Weaver: It’s one of those things that absolutely comes pretty naturally. Just traveling a lot, in these past few years, when we did CVI, it’s just living life. That was a big inspiration to that last album. As a guitar player, I don’t sing and I don’t really paint or draw. [Writing] is my outlet to express everything I get to experience in life. The good, the bad, everything.
Dead Rhetoric: Do any challenges ever come up, being in a band with your wife?
Weaver: We all get along so well together. That’s what is so great about this band is that we get each other. We are all on the same page; this is exactly what we all want to be doing. We really never have any problems with that, which is awesome.
Dead Rhetoric: Being on a metal label, do you ever get any “what are they doing on that label” gripes or are most people cool with it?
Weaver: I think most people are very cool with it. The only people that ever don’t understand it are the ones that are really more into extreme metal and think it’s stupid that we are on Relapse. But even that, for the most part, it’s pretty rare. I think that a lot of people that are into Relapse are pretty open minded.
Dead Rhetoric: Likewise, do you find that Royal Thunder has a lot of crossover potential with non-metal fans?
Weaver: I definitely think so. There’s definitely metal influences, because we all grew up listening to metal and playing metal at some point. There are also so many more influences that are in Royal Thunder. I am excited about playing for different crowds. We are open to anybody who has an open ear to hear us. There’s a lot of crossover for people to enjoy it.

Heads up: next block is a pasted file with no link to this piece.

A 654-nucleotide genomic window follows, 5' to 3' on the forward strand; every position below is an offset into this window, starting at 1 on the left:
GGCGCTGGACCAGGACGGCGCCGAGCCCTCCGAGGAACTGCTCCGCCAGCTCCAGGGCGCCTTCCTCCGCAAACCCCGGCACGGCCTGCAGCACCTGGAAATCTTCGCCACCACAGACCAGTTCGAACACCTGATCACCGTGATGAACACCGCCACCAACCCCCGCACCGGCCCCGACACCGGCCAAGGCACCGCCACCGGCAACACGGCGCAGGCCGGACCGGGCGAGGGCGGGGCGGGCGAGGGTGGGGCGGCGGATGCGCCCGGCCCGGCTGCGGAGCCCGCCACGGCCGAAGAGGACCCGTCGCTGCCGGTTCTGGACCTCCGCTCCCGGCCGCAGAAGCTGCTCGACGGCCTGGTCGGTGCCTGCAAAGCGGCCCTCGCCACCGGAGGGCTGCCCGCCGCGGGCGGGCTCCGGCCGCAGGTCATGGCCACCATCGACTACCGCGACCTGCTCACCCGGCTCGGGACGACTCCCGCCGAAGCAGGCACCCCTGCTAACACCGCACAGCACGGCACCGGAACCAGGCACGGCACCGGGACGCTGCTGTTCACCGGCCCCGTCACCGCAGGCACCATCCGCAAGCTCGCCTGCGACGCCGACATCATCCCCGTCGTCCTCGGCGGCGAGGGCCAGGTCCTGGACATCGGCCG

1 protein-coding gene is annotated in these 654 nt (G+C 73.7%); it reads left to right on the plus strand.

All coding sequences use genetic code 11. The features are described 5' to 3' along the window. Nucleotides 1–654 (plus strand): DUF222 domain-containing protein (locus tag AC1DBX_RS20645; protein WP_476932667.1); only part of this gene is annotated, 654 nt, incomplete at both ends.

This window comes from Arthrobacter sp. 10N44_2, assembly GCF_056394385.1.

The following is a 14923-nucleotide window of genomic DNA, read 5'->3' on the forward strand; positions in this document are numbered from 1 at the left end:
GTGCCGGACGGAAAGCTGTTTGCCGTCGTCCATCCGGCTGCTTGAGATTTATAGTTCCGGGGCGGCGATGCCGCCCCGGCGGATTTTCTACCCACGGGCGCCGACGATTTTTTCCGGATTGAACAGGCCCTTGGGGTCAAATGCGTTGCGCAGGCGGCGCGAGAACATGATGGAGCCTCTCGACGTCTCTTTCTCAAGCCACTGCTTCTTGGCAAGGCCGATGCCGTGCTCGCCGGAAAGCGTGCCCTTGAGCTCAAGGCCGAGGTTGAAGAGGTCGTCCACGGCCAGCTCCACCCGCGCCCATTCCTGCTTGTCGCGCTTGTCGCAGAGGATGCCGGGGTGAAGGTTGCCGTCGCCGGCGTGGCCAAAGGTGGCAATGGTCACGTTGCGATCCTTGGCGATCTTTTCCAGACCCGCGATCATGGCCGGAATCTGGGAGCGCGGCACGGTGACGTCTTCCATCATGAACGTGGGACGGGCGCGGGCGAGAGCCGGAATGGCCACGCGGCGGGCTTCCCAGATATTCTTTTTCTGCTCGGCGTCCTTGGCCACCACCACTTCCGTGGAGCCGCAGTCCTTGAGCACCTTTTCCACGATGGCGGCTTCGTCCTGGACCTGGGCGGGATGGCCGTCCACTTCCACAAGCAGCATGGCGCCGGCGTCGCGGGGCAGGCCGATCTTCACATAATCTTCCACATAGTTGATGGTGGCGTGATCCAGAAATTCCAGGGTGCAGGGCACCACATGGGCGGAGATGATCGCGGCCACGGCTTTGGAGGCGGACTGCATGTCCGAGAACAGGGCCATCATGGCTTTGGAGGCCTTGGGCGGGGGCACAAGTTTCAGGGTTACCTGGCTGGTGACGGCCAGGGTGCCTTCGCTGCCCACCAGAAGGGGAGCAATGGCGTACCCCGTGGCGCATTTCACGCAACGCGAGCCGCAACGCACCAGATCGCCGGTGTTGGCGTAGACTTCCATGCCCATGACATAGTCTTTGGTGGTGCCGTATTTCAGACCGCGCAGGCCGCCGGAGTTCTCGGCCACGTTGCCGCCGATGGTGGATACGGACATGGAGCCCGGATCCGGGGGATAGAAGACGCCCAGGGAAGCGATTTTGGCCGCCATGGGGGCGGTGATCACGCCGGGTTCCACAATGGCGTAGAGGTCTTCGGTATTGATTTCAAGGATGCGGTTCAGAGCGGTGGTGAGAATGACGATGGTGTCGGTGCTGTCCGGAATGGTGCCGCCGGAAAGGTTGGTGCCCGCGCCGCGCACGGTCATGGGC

Dead Rhetoric: Personally speaking, it seems like your sound has the potential to really reach a mainstream audience. Based on everything I’ve read, everything seems great with Relapse, but do you ever see yourselves making the jump to a large-scale record label at some point?
Weaver: I don’t know. I’m not sure what the future holds. I haven’t really thought about that so much. We are so focused on what’s right before us. In this day and age, whether you are on an indie label or a big record label, it doesn’t matter as long as you have momentum going. It’s been great working with Relapse. They are a hard working label and I think I’d almost rather be on an indie label that works really hard like them than a bigger label that tends to ignore what you have going on. Just finding bands for the sake of finding bands. What’s also cool about Relapse is that they do have a huge reach with what they are doing.